The call that is every parent's nightmare came for Minnesota residents Charlie and Barb Thompson on a warm summer evening while away in Florida. Their son, Sgt. Jacob Thompson, had died in Iraq. Charlie's fishing buddy was gone, Barb's baby boy was no more and the Tomahawks of Bravo Company, 1st Battalion, 23rd Infantry Regiment, 3rd Stryker Brigade Combat Team, had lost a dear friend.
The appreciation pens, made of purpleheart wood that Charlie Thompson began making when Jacob received a Purple Heart in 2004, now took on greater meaning.
"I learned to make rifle shell pens and created a new design so it held up better," said Thompson, a former Navy petty officer with an engineering background. "I wanted to honor Jacob and show our Armed Forces that people appreciated them and were honored by what they did for us."
Each writing instrument takes 17 steps and about 35 minutes to make. Two .308 shell casings salvaged from military target ranges are joined together, and when twisted, open and close to reveal a ballpoint pen that has a refillable cartridge.
"My son was a special kind of hero," said Thompson. "I lost him because he was fighting for my freedom. How much prouder can a parent be?"
Like his father, Sgt. Jacob Thompson was an avid fisherman. But the 26-year old was much more. He gave his Purple Heart to another Soldier he thought deserved it more. He reenlisted early to go back to Iraq on his second and final tour. He once paid for a roundtrip ticket for another Soldier to see his dying father - no strings attached. While on block leave, he purchased his most prized possession - a 2007 Dodge Charger Limited edition, and told his brother "if anything happens to me, it's my nephew's." Sgt. Thompson died months later, on Aug. 6, 2007, in an IED attack.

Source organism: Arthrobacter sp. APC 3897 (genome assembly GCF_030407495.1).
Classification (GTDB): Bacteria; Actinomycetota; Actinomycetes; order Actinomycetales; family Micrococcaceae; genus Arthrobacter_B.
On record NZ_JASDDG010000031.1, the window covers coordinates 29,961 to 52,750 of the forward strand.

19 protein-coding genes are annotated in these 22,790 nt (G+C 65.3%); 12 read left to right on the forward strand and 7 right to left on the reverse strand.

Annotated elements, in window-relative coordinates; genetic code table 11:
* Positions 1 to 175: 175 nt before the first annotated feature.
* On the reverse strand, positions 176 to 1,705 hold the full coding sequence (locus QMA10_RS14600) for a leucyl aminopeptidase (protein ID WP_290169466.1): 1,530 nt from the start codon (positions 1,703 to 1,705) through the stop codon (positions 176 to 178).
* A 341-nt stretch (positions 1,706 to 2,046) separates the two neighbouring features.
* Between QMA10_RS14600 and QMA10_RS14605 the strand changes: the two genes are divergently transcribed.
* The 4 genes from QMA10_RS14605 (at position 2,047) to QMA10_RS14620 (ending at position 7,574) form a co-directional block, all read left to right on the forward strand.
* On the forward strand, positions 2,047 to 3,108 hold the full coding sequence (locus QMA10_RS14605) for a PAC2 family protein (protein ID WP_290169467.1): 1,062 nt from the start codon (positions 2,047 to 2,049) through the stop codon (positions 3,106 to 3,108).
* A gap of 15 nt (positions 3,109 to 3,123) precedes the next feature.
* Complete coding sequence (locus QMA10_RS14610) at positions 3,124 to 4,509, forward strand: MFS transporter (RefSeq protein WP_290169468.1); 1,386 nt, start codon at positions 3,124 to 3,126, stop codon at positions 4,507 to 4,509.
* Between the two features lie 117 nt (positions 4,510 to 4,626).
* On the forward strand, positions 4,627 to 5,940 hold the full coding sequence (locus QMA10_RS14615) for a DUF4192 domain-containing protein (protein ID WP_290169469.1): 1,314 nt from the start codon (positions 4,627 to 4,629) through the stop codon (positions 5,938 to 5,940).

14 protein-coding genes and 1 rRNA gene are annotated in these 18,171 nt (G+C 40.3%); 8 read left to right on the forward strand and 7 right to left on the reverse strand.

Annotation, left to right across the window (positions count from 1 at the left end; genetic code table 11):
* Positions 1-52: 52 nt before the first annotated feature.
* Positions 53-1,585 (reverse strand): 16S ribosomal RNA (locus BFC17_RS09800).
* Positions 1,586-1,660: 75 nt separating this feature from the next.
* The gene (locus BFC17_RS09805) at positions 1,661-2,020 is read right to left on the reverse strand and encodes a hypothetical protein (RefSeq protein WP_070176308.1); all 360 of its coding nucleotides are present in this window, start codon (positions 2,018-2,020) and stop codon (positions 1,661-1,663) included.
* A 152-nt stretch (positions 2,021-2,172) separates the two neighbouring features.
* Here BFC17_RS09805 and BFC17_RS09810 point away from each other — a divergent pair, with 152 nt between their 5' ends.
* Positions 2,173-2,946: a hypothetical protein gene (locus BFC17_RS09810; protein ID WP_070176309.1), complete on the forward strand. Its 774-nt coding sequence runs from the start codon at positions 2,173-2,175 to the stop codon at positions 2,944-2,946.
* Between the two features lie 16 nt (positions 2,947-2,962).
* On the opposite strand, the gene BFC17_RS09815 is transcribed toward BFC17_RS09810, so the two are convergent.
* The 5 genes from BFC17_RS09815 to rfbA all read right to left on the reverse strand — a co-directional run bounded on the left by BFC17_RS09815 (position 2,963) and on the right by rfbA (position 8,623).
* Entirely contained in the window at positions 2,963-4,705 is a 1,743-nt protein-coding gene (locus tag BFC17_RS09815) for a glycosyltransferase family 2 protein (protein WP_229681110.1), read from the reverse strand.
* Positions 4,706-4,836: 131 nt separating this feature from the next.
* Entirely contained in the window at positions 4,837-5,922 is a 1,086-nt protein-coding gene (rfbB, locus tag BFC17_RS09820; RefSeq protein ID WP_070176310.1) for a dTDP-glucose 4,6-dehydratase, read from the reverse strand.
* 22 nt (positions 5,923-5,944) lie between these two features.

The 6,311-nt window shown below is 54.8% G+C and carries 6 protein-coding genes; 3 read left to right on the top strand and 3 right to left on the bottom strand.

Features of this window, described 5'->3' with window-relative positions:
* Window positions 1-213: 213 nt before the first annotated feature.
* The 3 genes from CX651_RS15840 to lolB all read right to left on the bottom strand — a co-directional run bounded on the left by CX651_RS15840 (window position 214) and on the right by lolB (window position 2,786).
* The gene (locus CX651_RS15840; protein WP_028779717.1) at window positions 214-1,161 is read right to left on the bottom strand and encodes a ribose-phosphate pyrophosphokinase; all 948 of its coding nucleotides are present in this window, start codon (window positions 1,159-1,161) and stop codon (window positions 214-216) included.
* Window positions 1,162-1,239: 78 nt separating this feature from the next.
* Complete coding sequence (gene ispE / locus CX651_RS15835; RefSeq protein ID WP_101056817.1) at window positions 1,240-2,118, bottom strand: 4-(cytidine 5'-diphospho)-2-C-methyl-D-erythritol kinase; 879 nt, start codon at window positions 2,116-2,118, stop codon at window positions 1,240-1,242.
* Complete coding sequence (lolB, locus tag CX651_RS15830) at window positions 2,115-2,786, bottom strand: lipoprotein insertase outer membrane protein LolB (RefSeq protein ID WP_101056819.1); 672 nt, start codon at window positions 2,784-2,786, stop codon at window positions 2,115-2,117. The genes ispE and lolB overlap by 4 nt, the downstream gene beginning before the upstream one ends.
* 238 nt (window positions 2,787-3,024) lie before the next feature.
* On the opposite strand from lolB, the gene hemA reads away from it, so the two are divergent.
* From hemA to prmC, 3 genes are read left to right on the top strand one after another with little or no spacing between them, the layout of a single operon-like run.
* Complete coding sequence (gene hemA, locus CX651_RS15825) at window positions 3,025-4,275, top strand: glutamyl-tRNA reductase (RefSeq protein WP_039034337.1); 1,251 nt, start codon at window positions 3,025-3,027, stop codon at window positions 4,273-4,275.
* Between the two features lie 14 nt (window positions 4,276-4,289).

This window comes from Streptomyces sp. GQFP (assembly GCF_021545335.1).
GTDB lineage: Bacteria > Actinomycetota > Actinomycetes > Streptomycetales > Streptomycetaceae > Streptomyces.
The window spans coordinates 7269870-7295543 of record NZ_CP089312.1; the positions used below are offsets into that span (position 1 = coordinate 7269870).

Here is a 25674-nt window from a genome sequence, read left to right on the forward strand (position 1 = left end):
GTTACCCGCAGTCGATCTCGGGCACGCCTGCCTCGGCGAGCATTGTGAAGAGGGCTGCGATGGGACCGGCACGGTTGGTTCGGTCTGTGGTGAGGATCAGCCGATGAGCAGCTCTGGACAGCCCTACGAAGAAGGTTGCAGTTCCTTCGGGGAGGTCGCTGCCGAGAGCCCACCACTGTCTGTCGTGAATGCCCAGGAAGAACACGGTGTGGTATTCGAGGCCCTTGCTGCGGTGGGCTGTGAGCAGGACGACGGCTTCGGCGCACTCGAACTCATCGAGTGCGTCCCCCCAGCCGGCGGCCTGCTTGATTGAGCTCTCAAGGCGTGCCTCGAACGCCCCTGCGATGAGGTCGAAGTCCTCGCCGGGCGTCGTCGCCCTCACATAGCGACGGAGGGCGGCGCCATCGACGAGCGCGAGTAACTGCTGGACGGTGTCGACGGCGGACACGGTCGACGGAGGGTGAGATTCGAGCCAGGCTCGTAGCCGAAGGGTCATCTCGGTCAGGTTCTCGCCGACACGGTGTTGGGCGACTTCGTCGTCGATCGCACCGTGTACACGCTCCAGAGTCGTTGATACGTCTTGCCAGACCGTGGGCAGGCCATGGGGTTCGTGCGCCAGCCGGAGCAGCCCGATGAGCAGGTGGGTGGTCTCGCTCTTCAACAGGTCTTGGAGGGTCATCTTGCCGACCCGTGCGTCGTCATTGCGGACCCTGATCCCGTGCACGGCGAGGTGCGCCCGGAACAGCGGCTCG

"The city of North Mankato, Minn. built the Jacob Thompson Memorial Pier for fishing," said Thompson, "and the governor replaced his Purple Heart and gave us another one. The Freedom Pen is our thank you to troops, our way of saying we understand and acknowledge you."
Thompson reached the 13,100 mark with an order from JBLM's 3-2 SBCT before it left for Afghanistan in December. "It took 1,500 hours to make 3,150 pens," said Thompson. "My wife and I worked 12-hour days, seven days a week."
Except for 65 to 70 volunteers who sometimes help with large orders such as this, Thompson makes each pen himself. In fact, he's personally financed the entire project since its inception and relies on donations to keep making pens. The 70-year-old veteran has had two hand surgeries for carpal tunnel syndrome, and though it's painful for him to continue making pens, he insists it's worth it.
"I've trained more than 20 people nationwide to make the pens, too," said Thompson. "I'd teach anyone who wants to learn."
Included with each pen is a personalized thank you note expressing the Thompsons' gratitude to Servicemembers. Thompson only donates the gold-metal style pens to active-duty military serving in Afghanistan (and Iraq, before U.S. withdrawal). In July, he began making black Honor Pens for military families, as well.
The true resonance of the Freedom Pen comes from creating lasting beauty through written words; Thompson hopes owners summon forth such beauty in honor of all those who have fallen.
To donate and for more information, email Thompson at firstname.lastname@example.org or call (850) 630-4360.